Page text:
Now, we had a great team and a great group of players that I was able to compete alongside with. We were dominant in a lot of our matches physically. And we felt very prepared against this Arkansas State team, who I don’t believe has everyone at the national championship. And we were going in for our 31st national championship match.
So, for us, there was very much a been-there done-that approach in the locker room. And we weren’t doing lightening our hair on fire and yelling and all that kind of stuff. It was much more of a cool, collected approach. We had a solid game plan. And we knew their strengths and what to look out for. We knew their weaknesses and how we planned on exploiting them.
And for me, internally in my mind, I was seeing this as a day of legacy. When you’re a national champion, you’re not just a national champion for a day. You’re a national champion for life. I could forever come back to Witter Rugby Field and point at a banner that’s on a wall and bring my family back and just tell them about those experiences. I’d have that on my LinkedIn. And I could tell that to other people that I was a national champion, a national championship caliber rugby player.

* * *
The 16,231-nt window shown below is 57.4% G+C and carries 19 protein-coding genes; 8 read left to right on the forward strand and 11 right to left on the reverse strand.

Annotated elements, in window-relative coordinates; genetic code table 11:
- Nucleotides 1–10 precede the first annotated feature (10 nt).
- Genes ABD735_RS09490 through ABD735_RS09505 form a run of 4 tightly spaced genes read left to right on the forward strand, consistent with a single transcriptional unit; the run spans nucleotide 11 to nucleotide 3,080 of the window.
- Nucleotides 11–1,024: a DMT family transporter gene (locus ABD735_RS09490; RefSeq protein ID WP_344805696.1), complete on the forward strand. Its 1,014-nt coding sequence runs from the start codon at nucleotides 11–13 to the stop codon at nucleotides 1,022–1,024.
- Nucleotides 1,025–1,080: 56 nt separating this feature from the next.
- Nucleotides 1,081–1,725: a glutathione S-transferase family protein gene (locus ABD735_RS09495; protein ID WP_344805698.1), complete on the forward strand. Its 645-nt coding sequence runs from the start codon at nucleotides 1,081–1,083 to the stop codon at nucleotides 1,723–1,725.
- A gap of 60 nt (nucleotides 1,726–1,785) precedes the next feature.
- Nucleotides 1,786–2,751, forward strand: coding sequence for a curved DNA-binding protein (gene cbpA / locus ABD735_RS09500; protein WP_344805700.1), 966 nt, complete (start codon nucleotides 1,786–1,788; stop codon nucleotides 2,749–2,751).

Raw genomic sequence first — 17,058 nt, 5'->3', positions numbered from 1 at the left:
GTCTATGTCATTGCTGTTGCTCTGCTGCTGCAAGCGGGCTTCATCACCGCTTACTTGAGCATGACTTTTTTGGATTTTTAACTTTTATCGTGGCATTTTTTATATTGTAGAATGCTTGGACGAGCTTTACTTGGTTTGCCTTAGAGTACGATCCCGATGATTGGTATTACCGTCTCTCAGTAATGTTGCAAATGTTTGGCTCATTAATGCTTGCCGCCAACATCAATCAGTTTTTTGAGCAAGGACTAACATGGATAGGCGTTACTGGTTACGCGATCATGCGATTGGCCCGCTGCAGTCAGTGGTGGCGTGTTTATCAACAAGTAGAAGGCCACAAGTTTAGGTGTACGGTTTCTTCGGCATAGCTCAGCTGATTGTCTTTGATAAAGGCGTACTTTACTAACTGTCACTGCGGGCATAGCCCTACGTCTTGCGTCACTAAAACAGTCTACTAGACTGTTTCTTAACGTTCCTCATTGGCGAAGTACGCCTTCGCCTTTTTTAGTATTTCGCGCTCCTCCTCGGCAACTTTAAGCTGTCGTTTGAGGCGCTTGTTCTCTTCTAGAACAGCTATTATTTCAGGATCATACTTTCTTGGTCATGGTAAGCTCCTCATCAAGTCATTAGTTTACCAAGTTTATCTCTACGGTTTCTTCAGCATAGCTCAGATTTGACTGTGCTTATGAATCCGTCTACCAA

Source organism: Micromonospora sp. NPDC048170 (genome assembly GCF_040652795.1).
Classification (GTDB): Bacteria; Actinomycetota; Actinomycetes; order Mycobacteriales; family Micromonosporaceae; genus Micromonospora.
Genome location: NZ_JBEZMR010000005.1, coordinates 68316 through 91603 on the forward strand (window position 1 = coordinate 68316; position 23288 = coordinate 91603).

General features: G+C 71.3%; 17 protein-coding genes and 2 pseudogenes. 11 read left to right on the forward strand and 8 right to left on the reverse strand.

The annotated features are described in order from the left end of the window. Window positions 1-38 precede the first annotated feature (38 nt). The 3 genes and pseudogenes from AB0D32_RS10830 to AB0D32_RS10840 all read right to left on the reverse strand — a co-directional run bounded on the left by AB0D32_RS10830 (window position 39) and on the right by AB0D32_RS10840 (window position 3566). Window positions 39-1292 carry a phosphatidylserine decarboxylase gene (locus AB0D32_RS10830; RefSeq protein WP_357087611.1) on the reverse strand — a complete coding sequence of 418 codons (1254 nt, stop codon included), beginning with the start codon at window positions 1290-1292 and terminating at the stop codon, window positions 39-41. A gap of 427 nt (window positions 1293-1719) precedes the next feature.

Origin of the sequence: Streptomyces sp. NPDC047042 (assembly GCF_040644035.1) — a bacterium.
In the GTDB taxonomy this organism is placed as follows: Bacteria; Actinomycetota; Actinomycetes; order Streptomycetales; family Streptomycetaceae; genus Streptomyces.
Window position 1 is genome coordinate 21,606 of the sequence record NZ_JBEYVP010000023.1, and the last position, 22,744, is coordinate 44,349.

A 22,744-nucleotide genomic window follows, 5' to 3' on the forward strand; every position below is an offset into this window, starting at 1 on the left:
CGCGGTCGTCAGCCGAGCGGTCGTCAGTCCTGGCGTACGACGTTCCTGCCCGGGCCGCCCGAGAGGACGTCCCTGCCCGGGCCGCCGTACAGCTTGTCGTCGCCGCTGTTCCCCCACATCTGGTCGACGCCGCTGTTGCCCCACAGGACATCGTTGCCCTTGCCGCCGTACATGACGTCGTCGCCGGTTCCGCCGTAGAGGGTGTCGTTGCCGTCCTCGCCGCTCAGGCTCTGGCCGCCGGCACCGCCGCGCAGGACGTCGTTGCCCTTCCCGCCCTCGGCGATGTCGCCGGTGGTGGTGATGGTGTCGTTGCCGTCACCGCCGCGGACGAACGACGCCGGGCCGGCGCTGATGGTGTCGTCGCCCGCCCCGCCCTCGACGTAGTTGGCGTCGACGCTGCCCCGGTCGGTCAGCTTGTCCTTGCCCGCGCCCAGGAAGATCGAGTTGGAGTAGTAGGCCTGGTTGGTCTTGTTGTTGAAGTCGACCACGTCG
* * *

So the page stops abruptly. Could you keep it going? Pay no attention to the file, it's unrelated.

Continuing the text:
So, coming into that game, I was certainly excited. And I had the pregame jitters and nerves, as I always did, because rugby is a very physical game. And when any of us step on that field, we realize the high likelihood of injury and we understand how this game is going to hurt. When you’re putting your shoulder into these players or you have the ball and you’re running in and colliding with other players who are trying to bring you down to the ground, you’re going to experience pain on that field, both from the contact standpoint and the fact that it’s 80 minutes of continuous full-contact play. You’re going to get tired. You’re going to be pushed physically and mentally. And certainly had the nerves going in, but the excitement of the opportunity, that was gone.